Déjà vu in Japan’s agricultural policymaking

Author: Aurelia George Mulgan, UNSW@ADFA

The Hatoyama administration has approved a fiscal 2010 budget containing ¥561.8 billion in expenditure on a new ‘individual household income compensation system’ (kobetsu shotoku hoshō seido) for farmers, to be launched in April. This income subsidy will compensate farming households for losses incurred as a result of higher production costs and lower market prices. The scheme will begin with a ‘model project’ targeting rice farms nationally.

The process undertaken in determining the budget for the policy illustrates how little has changed in agricultural policymaking under the Democratic Party of Japan (DPJ) compared to the Liberal Democratic Party (LDP). The final decision reflected the budget amount requested by the Ministry of Agriculture, Forestry and Fisheries (MAFF). Objections from the Ministry of Finance (MOF), aimed at limiting the income subsidy to large-scale farmers or farmers in specific regions, were overridden. Political intervention from the ruling party proved decisive in this tug-of-war. In the budget request documents submitted by the DPJ last December, it lobbied for the full amount requested by the MAFF to be allocated.

The new income compensation policy was simply too important in the DPJ’s Upper House election strategy to fall victim to spending constraints. The scheme was quarantined from the budget-screening process undertaken by the Government Revitalisation Unit (GRU) last November. In insisting on all rice farmers being eligible for the scheme, the DPJ was also aiming to reduce the dependence of small-scale rice farms on the agricultural cooperative organisation (JA), because of JA’s key role as an electoral support organisation for the LDP.

MAFF Minister Akamatsu Hirotaka called the income guarantee ‘the bedrock supporting farms’.

Direct income subsidies to individual rice-farming households will be calculated in the range of ¥10-15,000 per ten ares (i.e. a 10th of a hectare) of farmland. Some DPJ politicians pushed for an even higher amount.

Because of the way in which the direct income subsidy is calculated, it will be classified as an ‘amber box’ subsidy by the WTO, owing to its potential to distort production and trade. At the same time, the government is calling the scheme ‘a safety net for trade liberalisation’ enabling it to promote FTA talks with Japan’s trading partners, even though the DPJ is divided on the issue of FTAs and agricultural trade liberalisation.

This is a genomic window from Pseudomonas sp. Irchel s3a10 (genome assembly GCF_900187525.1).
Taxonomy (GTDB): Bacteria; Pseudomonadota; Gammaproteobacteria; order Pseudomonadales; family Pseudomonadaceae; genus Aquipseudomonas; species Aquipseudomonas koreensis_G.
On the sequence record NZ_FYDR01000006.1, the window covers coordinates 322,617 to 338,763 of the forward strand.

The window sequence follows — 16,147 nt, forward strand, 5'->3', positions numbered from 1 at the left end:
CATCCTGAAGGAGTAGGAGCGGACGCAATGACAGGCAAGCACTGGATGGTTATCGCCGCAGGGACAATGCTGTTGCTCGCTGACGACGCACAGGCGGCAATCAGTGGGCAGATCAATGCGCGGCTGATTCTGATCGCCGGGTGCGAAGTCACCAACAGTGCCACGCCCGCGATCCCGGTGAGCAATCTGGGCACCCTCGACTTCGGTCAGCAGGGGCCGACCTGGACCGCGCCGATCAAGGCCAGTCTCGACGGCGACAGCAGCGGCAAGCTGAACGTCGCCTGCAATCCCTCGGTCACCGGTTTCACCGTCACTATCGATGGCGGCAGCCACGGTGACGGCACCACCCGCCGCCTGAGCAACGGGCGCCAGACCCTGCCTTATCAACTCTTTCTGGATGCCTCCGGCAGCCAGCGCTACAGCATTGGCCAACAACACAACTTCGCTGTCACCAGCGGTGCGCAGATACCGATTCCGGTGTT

Complicating outcomes from the policy is its direct linkage to the rice acreage reduction policy (gentan), designed to reduce rice production. Only those farmers following ‘rice production quantity targets’ (i.e. rice production cuts) set by the government will receive the direct income subsidy. But even farms making a profit from their rice sales will be eligible for the compensation if they observe quantity targets. The policy linkage produces conflicting objectives: the income subsidy promotes rice production while the gentan reduces it. Reinforcing the gentan will help to keep rice prices high. This will potentially reduce the costs to the government of farm income compensation, but it will do nothing for consumers. Furthermore, the gentan is widely viewed as undermining the vitality of Japanese agriculture because it stifles incentives for producers to increase output.

The major criticism of the farm household income compensation scheme is that it will not improve the competitiveness of Japanese agriculture. It places pressure on small-scale farmers with high production costs to stay in farming, and for some of them to withdraw land that they currently lease to larger-scale ‘business’ farm households. Some DPJ politicians are defiant in the face of this criticism, arguing that ‘small-scale farms also play a role in supplying food and preserving the environment. There is no need for policies to encourage the development of large-scale farms’. Clearly they do not represent the interests of entrepreneurial farmers who want to increase their farm size and therefore their profit margins, a group that will now find it much harder to obtain land from small-scale farmers in order to expand their operations.

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  • Alex Luta

    I think there is a small mathematical slip-up here: if the sides of a square increase by a given factor, its surface increases by the square of that factor. An are is an agricultural unit of measurement for a square surface of 10 meters by 10 meters. A hectare is 100 meters by 100 meters. This makes an are one hundredth of a hectare.

  • Aurelia George Mulgan

    I agree, that is why ten ares represent one 10th of a hectare, as per the above posting. AGM